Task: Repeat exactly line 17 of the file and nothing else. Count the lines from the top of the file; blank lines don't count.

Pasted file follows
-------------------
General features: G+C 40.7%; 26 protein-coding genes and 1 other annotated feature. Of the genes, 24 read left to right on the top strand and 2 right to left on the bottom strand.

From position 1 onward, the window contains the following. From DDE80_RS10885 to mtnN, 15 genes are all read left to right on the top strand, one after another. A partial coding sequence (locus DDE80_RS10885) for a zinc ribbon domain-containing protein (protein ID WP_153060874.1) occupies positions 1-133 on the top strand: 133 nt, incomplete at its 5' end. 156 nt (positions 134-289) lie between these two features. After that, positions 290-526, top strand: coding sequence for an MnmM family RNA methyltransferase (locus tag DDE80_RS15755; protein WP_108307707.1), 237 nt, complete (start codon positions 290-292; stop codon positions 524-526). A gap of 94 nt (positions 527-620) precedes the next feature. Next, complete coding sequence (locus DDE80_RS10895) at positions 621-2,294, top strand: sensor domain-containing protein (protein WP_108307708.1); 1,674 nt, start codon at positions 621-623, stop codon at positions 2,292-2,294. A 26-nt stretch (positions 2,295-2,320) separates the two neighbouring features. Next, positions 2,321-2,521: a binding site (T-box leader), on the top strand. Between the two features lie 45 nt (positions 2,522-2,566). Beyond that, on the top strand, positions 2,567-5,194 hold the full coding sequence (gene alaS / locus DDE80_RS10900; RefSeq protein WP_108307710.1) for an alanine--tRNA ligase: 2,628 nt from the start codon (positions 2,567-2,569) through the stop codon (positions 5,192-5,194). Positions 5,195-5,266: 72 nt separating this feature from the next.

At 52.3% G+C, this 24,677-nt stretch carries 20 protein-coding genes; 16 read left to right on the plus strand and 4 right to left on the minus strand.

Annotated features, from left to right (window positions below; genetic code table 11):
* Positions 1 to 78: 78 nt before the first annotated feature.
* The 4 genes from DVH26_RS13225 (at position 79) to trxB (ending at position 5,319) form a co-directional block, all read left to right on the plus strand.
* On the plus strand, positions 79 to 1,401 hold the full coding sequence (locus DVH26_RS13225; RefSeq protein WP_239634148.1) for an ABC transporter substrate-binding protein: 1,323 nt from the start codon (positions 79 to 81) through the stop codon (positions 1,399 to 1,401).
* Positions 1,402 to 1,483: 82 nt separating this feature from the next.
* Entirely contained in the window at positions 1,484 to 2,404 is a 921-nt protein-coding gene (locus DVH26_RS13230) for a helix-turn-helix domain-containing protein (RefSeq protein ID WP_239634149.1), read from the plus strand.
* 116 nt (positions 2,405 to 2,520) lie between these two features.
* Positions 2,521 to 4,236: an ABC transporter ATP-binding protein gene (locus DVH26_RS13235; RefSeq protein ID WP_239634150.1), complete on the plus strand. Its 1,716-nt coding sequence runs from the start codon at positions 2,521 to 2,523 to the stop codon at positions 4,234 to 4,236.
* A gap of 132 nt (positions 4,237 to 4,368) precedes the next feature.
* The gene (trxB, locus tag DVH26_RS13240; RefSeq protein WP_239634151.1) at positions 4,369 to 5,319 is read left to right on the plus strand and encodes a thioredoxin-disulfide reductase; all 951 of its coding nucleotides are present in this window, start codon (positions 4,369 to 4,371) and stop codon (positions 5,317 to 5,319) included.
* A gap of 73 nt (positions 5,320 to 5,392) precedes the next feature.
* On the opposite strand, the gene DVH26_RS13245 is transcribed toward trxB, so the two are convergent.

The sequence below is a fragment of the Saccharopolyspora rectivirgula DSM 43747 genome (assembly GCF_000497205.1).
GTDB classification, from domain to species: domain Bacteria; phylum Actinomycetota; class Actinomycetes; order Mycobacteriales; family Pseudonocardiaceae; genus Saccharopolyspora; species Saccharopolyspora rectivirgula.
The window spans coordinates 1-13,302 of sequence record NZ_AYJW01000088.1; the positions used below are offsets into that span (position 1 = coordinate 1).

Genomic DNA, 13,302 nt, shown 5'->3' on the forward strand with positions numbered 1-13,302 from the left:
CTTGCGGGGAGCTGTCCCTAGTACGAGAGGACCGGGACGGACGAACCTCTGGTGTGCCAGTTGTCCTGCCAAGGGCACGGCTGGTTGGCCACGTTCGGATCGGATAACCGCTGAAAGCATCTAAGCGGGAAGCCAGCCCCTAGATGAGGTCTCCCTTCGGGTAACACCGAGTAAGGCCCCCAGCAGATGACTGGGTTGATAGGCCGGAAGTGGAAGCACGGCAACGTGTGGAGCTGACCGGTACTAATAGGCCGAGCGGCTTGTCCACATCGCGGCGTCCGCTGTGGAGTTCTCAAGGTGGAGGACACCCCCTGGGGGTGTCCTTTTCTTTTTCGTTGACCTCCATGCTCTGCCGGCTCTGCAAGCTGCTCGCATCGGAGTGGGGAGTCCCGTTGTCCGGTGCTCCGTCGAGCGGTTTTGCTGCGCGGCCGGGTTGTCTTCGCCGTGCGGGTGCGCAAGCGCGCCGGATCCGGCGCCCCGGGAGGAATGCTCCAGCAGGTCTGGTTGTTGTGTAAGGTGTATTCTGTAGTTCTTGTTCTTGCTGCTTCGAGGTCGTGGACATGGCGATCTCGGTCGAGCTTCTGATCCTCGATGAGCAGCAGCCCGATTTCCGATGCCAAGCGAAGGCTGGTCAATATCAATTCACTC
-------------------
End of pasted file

GTDB classification, from domain to species: domain Bacteria; phylum Actinomycetota; class Actinomycetes; order Mycobacteriales; family Pseudonocardiaceae; genus Saccharopolyspora; species Saccharopolyspora rectivirgula.